Notifications on military training can impact PTSD symptoms, experts say

Training is set to continue until 3 a.m. Thursday and for the rest of the week.

U.S Army military training in the city continues today, but it began earlier than expected.

U.S. Army military training in San Antonio continues on Wednesday, but it began earlier than expected.

The City of San Antonio posted the notice just two hours before daytime training began around noon.

Some experts said warnings to the community can make a big difference to veterans living with post-traumatic stress disorder.

Doctor Harry Croft said people with PTSD can be irritated, angry and hypervigilant when they hear simulated gunfire or low-flying helicopters.

If someone you know becomes triggered, Dr. Croft suggests comforting them and reminding them it will be over.

Dr. Croft said you can reduce the impact of PTSD symptoms by telling someone about the ongoing training.

“I understand it was on the police Facebook page. What? Well, maybe people don’t watch that,” Dr. Croft said. “The more warning people with PTSD have, the better off they’re going to be in, the less likely and less severe their symptoms will be.”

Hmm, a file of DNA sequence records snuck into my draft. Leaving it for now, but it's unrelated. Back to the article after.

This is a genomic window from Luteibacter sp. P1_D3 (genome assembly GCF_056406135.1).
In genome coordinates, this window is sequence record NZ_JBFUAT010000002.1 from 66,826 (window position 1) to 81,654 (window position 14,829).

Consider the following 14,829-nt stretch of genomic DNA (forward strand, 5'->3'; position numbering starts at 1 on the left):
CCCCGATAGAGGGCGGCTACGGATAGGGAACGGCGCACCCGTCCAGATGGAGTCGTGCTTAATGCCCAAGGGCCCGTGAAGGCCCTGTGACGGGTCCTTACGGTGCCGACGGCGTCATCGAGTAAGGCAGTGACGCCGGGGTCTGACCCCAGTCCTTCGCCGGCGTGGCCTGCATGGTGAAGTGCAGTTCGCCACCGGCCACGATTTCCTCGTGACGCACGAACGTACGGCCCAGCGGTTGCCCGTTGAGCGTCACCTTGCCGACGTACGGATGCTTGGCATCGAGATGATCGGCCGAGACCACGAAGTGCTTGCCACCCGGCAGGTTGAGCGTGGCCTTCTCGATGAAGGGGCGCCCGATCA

Mayor Ron Nirenberg said San Antonio police coordinated the training but said notifications to the community can be improved.

“We wanna make sure that notifications are made to those in the community that might be, might see them, might encounter them so that they’re aware of what’s going on without also making an unnecessary spectacle out of it,” Nirenberg said.

Training is set to continue until 3 a.m. Thursday and for the rest of the week.

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About the Author:

Camelia Juarez is a news reporter at KSAT 12. She joined the station in 2022. Camelia comes from a station in Lubbock, Texas. Now, she is back in her hometown. She received her degree from Texas State University. In her free time, Camelia enjoys thrifting, roller-skating and spending time with family and friends.